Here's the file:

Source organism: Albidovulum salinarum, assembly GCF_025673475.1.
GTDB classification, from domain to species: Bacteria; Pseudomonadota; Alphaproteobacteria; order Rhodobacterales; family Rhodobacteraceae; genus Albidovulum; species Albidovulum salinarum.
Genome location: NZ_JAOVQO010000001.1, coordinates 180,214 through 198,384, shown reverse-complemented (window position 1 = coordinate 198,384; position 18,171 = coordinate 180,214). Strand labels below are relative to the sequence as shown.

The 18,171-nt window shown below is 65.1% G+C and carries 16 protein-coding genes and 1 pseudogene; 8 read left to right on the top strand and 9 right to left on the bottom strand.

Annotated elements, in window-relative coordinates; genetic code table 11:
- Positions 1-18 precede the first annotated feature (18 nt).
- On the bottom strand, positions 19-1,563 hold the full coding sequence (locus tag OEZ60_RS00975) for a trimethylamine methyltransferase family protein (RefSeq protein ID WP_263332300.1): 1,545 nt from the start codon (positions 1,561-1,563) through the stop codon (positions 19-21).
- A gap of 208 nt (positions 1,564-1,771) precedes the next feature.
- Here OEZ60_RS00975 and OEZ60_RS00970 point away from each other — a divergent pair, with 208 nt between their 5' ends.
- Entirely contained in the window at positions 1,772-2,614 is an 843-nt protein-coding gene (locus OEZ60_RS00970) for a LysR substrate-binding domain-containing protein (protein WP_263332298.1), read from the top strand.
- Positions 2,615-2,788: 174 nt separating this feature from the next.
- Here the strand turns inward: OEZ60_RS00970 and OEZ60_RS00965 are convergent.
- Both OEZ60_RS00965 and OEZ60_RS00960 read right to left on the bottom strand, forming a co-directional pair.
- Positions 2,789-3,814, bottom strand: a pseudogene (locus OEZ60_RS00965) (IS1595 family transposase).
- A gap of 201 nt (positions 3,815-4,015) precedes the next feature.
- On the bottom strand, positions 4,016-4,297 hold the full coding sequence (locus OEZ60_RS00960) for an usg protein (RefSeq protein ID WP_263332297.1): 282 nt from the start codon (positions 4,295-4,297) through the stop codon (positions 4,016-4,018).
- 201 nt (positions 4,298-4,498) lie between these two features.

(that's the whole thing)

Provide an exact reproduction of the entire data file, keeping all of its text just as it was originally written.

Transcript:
Source organism: Albidovulum salinarum, assembly GCF_025673475.1.
GTDB classification, from domain to species: Bacteria; Pseudomonadota; Alphaproteobacteria; order Rhodobacterales; family Rhodobacteraceae; genus Albidovulum; species Albidovulum salinarum.
Genome location: NZ_JAOVQO010000001.1, coordinates 180,214 through 198,384, shown reverse-complemented (window position 1 = coordinate 198,384; position 18,171 = coordinate 180,214). Strand labels below are relative to the sequence as shown.

The 18,171-nt window shown below is 65.1% G+C and carries 16 protein-coding genes and 1 pseudogene; 8 read left to right on the top strand and 9 right to left on the bottom strand.

Annotated elements, in window-relative coordinates; genetic code table 11:
- Positions 1-18 precede the first annotated feature (18 nt).
- On the bottom strand, positions 19-1,563 hold the full coding sequence (locus tag OEZ60_RS00975) for a trimethylamine methyltransferase family protein (RefSeq protein ID WP_263332300.1): 1,545 nt from the start codon (positions 1,561-1,563) through the stop codon (positions 19-21).
- A gap of 208 nt (positions 1,564-1,771) precedes the next feature.
- Here OEZ60_RS00975 and OEZ60_RS00970 point away from each other — a divergent pair, with 208 nt between their 5' ends.
- Entirely contained in the window at positions 1,772-2,614 is an 843-nt protein-coding gene (locus OEZ60_RS00970) for a LysR substrate-binding domain-containing protein (protein WP_263332298.1), read from the top strand.
- Positions 2,615-2,788: 174 nt separating this feature from the next.
- Here the strand turns inward: OEZ60_RS00970 and OEZ60_RS00965 are convergent.
- Both OEZ60_RS00965 and OEZ60_RS00960 read right to left on the bottom strand, forming a co-directional pair.
- Positions 2,789-3,814, bottom strand: a pseudogene (locus OEZ60_RS00965) (IS1595 family transposase).
- A gap of 201 nt (positions 3,815-4,015) precedes the next feature.
- On the bottom strand, positions 4,016-4,297 hold the full coding sequence (locus OEZ60_RS00960) for an usg protein (RefSeq protein ID WP_263332297.1): 282 nt from the start codon (positions 4,295-4,297) through the stop codon (positions 4,016-4,018).
- 201 nt (positions 4,298-4,498) lie between these two features.